Avoid Eating Whole Wheat Bread If You Have This Disease

Unlike the refined flour you'll find in white bread, whole wheat flour retains the healthiest parts of the wheat kernel, making whole wheat bread a rich source of fiber and other essential nutrients, like magnesium, folate, and more (via Real Simple). It's often suggested that we limit our intake of white bread and instead veer more towards whole grains. However, the reverse may be true for people diagnosed with kidney disease; oppositely, these patients may be advised to stick with white bread and avoid eating whole wheat bread altogether (perĀ Healthline). Here's why.

While whole wheat bread may offer us many health benefits ranging from reduced inflammation to lowering one's susceptibility to heart attack, this type of bread also contains high levels of two specific nutrients that can pose health risks to individuals with kidney disease: potassium and phosphorus. In one slice of white bread (28 grams), the U.S. Department of Agriculture (USDA) reports that you'll find 35.6 milligrams (mg) of potassium and 28.8 mg of phosphorus. For comparison, one slice of commercial whole wheat bread (32 grams) contains over 81 mg of potassium and nearly 68 mg of phosphorus (perĀ USDA).

Potassium and phosphorus affect people with kidney disease

Affecting approximately 14% of adults in the United States, chronic kidney disease (CKD) occurs when progressive kidney damage impairs the organ's ability to filter waste from the blood, according to the U.S. Centers for Disease Control and Prevention (CDC). Subsequently, this can increase the patient's risk for hypertension, heart disease, and premature death.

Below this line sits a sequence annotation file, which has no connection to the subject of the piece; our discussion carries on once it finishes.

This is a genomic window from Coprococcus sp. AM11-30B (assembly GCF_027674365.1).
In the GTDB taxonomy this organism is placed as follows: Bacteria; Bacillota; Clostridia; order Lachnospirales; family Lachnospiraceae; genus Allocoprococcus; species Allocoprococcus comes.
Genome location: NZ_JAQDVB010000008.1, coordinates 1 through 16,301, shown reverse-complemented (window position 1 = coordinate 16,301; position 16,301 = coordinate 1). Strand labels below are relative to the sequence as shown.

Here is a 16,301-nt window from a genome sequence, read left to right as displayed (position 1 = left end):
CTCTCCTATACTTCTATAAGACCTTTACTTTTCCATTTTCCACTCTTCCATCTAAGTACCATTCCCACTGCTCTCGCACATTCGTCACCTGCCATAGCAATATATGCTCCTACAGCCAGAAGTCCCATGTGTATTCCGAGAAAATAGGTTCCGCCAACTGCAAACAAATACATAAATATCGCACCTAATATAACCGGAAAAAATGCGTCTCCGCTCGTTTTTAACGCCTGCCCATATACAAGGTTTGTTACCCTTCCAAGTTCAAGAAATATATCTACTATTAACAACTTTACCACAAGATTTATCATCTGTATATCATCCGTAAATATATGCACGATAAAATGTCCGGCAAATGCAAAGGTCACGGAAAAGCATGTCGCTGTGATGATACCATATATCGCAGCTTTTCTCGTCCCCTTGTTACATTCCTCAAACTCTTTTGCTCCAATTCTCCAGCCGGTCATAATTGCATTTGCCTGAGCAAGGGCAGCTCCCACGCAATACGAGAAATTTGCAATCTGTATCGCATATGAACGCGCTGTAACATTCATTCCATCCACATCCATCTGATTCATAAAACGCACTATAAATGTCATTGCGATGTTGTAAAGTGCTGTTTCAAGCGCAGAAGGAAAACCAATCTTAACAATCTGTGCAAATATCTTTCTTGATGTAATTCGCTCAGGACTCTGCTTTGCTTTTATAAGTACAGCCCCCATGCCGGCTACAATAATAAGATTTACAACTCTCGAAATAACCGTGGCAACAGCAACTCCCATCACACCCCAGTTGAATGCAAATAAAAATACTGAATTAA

While potassium is essential in supporting the health of our kidneys, CKD inhibits our kidneys' ability to flush excess potassium from the body. When we accumulate too much potassium in our blood, this is known as hyperkalemia, explains Medical News Today. Those with the condition may experience an irregular heartbeat, muscle paralysis or weakness, or heart palpitations. To minimize these risks, people with kidney disease are often advised to stick to a low-potassium diet. The same is true for phosphorus, another mineral the kidneys struggle to filter out in cases of CKD. According to the National Kidney Foundation, an excess of phosphorus in the blood may progressively weaken bones and/or further impair kidney function.

Kidney disease patients should avoid whole wheat bread

Because whole wheat bread is an ample source of potassium and phosphorus, patients with chronic kidney disease may be advised by their healthcare team to choose white bread instead, which has lesser amounts of both nutrients. In some cases, however, simply limiting one's intake of whole wheat bread may be an alternative to eliminating whole wheat bread from one's diet altogether (via Healthline). If you're diagnosed with chronic kidney disease, talk to your doctor about what dietary options may be right for you.

In addition to whole wheat bread, other potassium-dense foods to avoid include bananas, avocados, beans, spinach, brown rice, and potatoes (via Medical News Today). Oppositely, beef, chicken, pita, cranberries, onions, and peppers are a few low-potassium food options. Additionally, you'll want to limit your intake of foods containing phosphorus additives, which can often be found in sodas, fast food, canned goods, and enhanced meats, explains the National Kidney Foundation.